“We were very clear from day one. Samsung was very clear saying ‘This is a business we’re going to invest in and we’re going to grow.’ True to our word, as part of Samsung, we have invested in the business—time, energy, new hires, investing in experience centers,” added Parasher. “We have a plan and we continue to invest. We’re churning out products. We had a pretty decent year, despite all the change, launching some good products that were extremely well-received by the industry.”
Parasher acknowledged that change can be hard—and that he knows it was difficult for Harman employees, but hopes that by setting a clear direction and vision for the company, the staff will continue to achieve company goals and enjoy working for the company.
“I believe that a positive morale depends on if you’re doing something big and purposeful.” He said that first and foremost, companies need to have a well-defined purpose, followed by executing against that purpose and clearly identifying milestones. “As you keep delivering [on your purpose and milestone], it creates a positive morale.”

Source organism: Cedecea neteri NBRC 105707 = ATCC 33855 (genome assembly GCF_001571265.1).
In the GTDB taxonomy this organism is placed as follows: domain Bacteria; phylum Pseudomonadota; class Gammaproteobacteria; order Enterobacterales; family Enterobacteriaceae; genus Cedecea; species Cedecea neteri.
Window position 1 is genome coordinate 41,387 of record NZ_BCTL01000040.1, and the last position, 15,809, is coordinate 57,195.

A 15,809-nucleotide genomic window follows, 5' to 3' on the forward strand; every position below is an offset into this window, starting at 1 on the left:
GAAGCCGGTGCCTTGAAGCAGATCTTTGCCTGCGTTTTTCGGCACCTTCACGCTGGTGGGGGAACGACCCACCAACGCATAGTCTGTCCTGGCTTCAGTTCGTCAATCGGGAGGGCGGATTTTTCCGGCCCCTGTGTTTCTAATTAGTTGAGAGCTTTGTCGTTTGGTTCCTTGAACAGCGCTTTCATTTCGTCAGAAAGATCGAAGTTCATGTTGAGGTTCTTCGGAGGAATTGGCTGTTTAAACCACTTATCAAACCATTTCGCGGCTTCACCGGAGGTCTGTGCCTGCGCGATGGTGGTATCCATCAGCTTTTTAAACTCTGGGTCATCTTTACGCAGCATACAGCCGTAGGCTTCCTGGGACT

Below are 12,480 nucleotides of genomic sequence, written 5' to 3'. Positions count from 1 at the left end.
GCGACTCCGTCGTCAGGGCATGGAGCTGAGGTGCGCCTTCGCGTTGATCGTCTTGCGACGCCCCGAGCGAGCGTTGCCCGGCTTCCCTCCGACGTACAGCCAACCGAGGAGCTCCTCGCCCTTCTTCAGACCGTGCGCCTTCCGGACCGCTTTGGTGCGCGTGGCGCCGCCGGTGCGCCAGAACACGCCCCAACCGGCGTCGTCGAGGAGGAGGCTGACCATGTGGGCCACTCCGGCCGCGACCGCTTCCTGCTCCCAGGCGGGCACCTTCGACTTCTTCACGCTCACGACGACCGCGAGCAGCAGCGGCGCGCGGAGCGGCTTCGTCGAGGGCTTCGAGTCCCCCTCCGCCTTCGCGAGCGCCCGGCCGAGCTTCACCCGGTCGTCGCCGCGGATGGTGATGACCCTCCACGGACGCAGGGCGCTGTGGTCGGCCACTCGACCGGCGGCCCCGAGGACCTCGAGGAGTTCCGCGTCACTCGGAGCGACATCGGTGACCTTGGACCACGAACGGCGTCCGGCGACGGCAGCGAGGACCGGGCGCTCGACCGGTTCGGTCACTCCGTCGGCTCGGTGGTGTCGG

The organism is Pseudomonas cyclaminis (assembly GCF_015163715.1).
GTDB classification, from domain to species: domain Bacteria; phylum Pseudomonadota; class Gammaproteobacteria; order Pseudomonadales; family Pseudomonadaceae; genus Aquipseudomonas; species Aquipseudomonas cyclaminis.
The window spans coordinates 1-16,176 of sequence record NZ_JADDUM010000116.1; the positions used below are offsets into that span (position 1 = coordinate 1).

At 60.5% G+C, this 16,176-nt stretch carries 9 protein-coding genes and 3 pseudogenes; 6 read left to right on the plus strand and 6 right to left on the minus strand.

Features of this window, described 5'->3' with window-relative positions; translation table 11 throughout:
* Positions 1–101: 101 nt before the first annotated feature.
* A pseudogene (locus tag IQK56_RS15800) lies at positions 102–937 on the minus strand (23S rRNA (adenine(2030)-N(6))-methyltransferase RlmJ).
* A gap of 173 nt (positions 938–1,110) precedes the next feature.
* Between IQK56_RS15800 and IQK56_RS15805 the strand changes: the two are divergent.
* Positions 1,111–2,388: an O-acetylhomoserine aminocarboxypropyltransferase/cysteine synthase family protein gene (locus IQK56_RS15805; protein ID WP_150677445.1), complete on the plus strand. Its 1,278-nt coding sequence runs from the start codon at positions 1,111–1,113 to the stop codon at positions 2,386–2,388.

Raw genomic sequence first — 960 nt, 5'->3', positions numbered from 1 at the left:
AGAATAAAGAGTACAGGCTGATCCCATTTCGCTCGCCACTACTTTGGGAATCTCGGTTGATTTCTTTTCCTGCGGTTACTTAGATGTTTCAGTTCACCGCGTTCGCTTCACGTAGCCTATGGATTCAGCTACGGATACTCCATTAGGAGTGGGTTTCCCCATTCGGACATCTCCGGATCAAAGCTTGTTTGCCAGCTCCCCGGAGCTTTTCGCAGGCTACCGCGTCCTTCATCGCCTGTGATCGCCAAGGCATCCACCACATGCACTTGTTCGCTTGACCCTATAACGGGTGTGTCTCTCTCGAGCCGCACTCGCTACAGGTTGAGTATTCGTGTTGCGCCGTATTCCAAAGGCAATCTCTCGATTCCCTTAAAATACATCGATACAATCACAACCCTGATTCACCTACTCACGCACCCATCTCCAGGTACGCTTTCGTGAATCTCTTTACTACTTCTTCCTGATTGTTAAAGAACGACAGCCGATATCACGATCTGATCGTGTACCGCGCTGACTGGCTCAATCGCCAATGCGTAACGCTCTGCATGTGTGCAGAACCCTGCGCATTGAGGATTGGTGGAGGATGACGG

One of the milestones in Harman’s journey was creating its Centers of Competency. Prior to the restructuring, the company’s audio brands were scattered around the country and, according to Parasher, were unable to leverage the full power of the combined brands because the brands were very siloed. “There was a huge potential to combine them all and put them in a platform [the Centers of Competency], where it is engineering—not only hardware, but more importantly, applications and software—sales and marketing, after-sales service, tech support, pre-sales,” he said. “We did that in a very fast-paced way. People call it a restructure; I call it ‘reconstruction.’”